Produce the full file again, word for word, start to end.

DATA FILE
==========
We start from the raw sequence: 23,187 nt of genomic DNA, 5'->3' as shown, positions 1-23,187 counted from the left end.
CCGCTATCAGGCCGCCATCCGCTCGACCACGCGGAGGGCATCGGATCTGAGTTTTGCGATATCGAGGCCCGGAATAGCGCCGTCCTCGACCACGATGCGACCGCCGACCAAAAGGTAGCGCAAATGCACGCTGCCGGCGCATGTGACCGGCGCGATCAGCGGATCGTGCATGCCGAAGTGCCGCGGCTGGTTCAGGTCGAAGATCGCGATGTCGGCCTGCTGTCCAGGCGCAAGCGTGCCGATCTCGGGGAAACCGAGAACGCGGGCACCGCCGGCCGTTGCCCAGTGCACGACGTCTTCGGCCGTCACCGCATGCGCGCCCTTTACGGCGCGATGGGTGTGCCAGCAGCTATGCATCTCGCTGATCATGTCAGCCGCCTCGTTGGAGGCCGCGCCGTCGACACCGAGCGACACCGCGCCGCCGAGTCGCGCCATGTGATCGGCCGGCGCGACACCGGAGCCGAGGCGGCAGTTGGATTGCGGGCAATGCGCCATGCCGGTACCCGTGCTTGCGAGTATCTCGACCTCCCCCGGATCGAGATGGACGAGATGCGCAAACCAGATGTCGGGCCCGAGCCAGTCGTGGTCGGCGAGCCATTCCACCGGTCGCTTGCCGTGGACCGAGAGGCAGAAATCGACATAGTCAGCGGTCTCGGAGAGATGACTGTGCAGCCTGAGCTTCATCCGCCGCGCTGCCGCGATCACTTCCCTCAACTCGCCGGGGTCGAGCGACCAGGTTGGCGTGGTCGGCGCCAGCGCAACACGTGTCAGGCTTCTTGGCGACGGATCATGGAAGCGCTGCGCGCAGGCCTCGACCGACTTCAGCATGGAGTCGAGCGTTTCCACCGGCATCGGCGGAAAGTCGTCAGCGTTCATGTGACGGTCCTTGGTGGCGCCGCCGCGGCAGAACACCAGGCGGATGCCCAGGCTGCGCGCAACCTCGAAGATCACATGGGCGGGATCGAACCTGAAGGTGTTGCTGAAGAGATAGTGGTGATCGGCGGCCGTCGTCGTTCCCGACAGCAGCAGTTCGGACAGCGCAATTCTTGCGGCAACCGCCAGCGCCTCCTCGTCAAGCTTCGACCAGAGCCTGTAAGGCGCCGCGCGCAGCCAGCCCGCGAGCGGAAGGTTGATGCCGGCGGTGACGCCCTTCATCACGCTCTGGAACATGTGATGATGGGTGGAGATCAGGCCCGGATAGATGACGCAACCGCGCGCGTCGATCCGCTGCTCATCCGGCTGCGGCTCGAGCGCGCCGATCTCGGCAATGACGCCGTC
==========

We start from the raw sequence: 23,187 nt of genomic DNA, 5'->3' as shown, positions 1-23,187 counted from the left end.
CCGCTATCAGGCCGCCATCCGCTCGACCACGCGGAGGGCATCGGATCTGAGTTTTGCGATATCGAGGCCCGGAATAGCGCCGTCCTCGACCACGATGCGACCGCCGACCAAAAGGTAGCGCAAATGCACGCTGCCGGCGCATGTGACCGGCGCGATCAGCGGATCGTGCATGCCGAAGTGCCGCGGCTGGTTCAGGTCGAAGATCGCGATGTCGGCCTGCTGTCCAGGCGCAAGCGTGCCGATCTCGGGGAAACCGAGAACGCGGGCACCGCCGGCCGTTGCCCAGTGCACGACGTCTTCGGCCGTCACCGCATGCGCGCCCTTTACGGCGCGATGGGTGTGCCAGCAGCTATGCATCTCGCTGATCATGTCAGCCGCCTCGTTGGAGGCCGCGCCGTCGACACCGAGCGACACCGCGCCGCCGAGTCGCGCCATGTGATCGGCCGGCGCGACACCGGAGCCGAGGCGGCAGTTGGATTGCGGGCAATGCGCCATGCCGGTACCCGTGCTTGCGAGTATCTCGACCTCCCCCGGATCGAGATGGACGAGATGCGCAAACCAGATGTCGGGCCCGAGCCAGTCGTGGTCGGCGAGCCATTCCACCGGTCGCTTGCCGTGGACCGAGAGGCAGAAATCGACATAGTCAGCGGTCTCGGAGAGATGACTGTGCAGCCTGAGCTTCATCCGCCGCGCTGCCGCGATCACTTCCCTCAACTCGCCGGGGTCGAGCGACCAGGTTGGCGTGGTCGGCGCCAGCGCAACACGTGTCAGGCTTCTTGGCGACGGATCATGGAAGCGCTGCGCGCAGGCCTCGACCGACTTCAGCATGGAGTCGAGCGTTTCCACCGGCATCGGCGGAAAGTCGTCAGCGTTCATGTGACGGTCCTTGGTGGCGCCGCCGCGGCAGAACACCAGGCGGATGCCCAGGCTGCGCGCAACCTCGAAGATCACATGGGCGGGATCGAACCTGAAGGTGTTGCTGAAGAGATAGTGGTGATCGGCGGCCGTCGTCGTTCCCGACAGCAGCAGTTCGGACAGCGCAATTCTTGCGGCAACCGCCAGCGCCTCCTCGTCAAGCTTCGACCAGAGCCTGTAAGGCGCCGCGCGCAGCCAGCCCGCGAGCGGAAGGTTGATGCCGGCGGTGACGCCCTTCATCACGCTCTGGAACATGTGATGATGGGTGGAGATCAGGCCCGGATAGATGACGCAACCGCGCGCGTCGATCCGCTGCTCATCCGGCTGCGGCTCGAGCGCGCCGATCTCGGCAATGACGCCGTC